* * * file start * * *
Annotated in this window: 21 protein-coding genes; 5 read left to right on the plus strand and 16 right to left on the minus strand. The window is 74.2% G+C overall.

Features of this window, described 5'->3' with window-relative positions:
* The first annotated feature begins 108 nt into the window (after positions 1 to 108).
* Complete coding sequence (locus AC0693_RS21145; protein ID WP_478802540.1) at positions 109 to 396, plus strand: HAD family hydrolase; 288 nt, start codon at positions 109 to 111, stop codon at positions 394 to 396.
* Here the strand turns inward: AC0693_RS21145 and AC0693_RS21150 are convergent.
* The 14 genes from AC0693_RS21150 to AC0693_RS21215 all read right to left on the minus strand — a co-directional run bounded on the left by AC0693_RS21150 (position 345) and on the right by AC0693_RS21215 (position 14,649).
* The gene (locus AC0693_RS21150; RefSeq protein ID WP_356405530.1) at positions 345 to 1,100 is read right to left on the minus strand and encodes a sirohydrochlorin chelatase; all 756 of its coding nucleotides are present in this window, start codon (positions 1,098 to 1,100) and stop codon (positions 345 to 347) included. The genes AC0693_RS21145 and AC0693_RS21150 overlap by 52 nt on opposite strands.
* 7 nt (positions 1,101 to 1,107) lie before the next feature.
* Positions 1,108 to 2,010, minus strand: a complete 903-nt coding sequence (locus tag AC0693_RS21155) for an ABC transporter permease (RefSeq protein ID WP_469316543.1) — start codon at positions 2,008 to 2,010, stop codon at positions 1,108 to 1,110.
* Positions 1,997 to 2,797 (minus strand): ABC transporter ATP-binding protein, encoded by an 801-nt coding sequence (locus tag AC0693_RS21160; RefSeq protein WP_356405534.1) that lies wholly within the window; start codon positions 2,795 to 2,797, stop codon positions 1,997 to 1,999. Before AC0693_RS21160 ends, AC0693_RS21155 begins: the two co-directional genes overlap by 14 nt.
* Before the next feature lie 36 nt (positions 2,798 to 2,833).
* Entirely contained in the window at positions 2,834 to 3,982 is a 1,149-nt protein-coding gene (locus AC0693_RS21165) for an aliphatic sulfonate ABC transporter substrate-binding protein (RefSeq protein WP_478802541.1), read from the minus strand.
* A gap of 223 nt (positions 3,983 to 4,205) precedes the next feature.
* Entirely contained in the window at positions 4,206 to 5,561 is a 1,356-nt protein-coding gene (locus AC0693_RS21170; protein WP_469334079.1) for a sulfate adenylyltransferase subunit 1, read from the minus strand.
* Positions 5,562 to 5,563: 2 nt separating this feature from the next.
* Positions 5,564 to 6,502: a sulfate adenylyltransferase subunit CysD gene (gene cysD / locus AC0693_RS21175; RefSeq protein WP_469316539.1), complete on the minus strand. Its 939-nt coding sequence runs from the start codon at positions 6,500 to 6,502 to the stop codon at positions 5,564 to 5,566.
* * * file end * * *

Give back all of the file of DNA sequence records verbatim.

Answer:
Annotated in this window: 21 protein-coding genes; 5 read left to right on the plus strand and 16 right to left on the minus strand. The window is 74.2% G+C overall.

Features of this window, described 5'->3' with window-relative positions:
* The first annotated feature begins 108 nt into the window (after positions 1 to 108).
* Complete coding sequence (locus AC0693_RS21145; protein ID WP_478802540.1) at positions 109 to 396, plus strand: HAD family hydrolase; 288 nt, start codon at positions 109 to 111, stop codon at positions 394 to 396.
* Here the strand turns inward: AC0693_RS21145 and AC0693_RS21150 are convergent.
* The 14 genes from AC0693_RS21150 to AC0693_RS21215 all read right to left on the minus strand — a co-directional run bounded on the left by AC0693_RS21150 (position 345) and on the right by AC0693_RS21215 (position 14,649).
* The gene (locus AC0693_RS21150; RefSeq protein ID WP_356405530.1) at positions 345 to 1,100 is read right to left on the minus strand and encodes a sirohydrochlorin chelatase; all 756 of its coding nucleotides are present in this window, start codon (positions 1,098 to 1,100) and stop codon (positions 345 to 347) included. The genes AC0693_RS21145 and AC0693_RS21150 overlap by 52 nt on opposite strands.
* 7 nt (positions 1,101 to 1,107) lie before the next feature.
* Positions 1,108 to 2,010, minus strand: a complete 903-nt coding sequence (locus tag AC0693_RS21155) for an ABC transporter permease (RefSeq protein ID WP_469316543.1) — start codon at positions 2,008 to 2,010, stop codon at positions 1,108 to 1,110.
* Positions 1,997 to 2,797 (minus strand): ABC transporter ATP-binding protein, encoded by an 801-nt coding sequence (locus tag AC0693_RS21160; RefSeq protein WP_356405534.1) that lies wholly within the window; start codon positions 2,795 to 2,797, stop codon positions 1,997 to 1,999. Before AC0693_RS21160 ends, AC0693_RS21155 begins: the two co-directional genes overlap by 14 nt.
* Before the next feature lie 36 nt (positions 2,798 to 2,833).
* Entirely contained in the window at positions 2,834 to 3,982 is a 1,149-nt protein-coding gene (locus AC0693_RS21165) for an aliphatic sulfonate ABC transporter substrate-binding protein (RefSeq protein WP_478802541.1), read from the minus strand.
* A gap of 223 nt (positions 3,983 to 4,205) precedes the next feature.
* Entirely contained in the window at positions 4,206 to 5,561 is a 1,356-nt protein-coding gene (locus AC0693_RS21170; protein WP_469334079.1) for a sulfate adenylyltransferase subunit 1, read from the minus strand.
* Positions 5,562 to 5,563: 2 nt separating this feature from the next.
* Positions 5,564 to 6,502: a sulfate adenylyltransferase subunit CysD gene (gene cysD / locus AC0693_RS21175; RefSeq protein WP_469316539.1), complete on the minus strand. Its 939-nt coding sequence runs from the start codon at positions 6,500 to 6,502 to the stop codon at positions 5,564 to 5,566.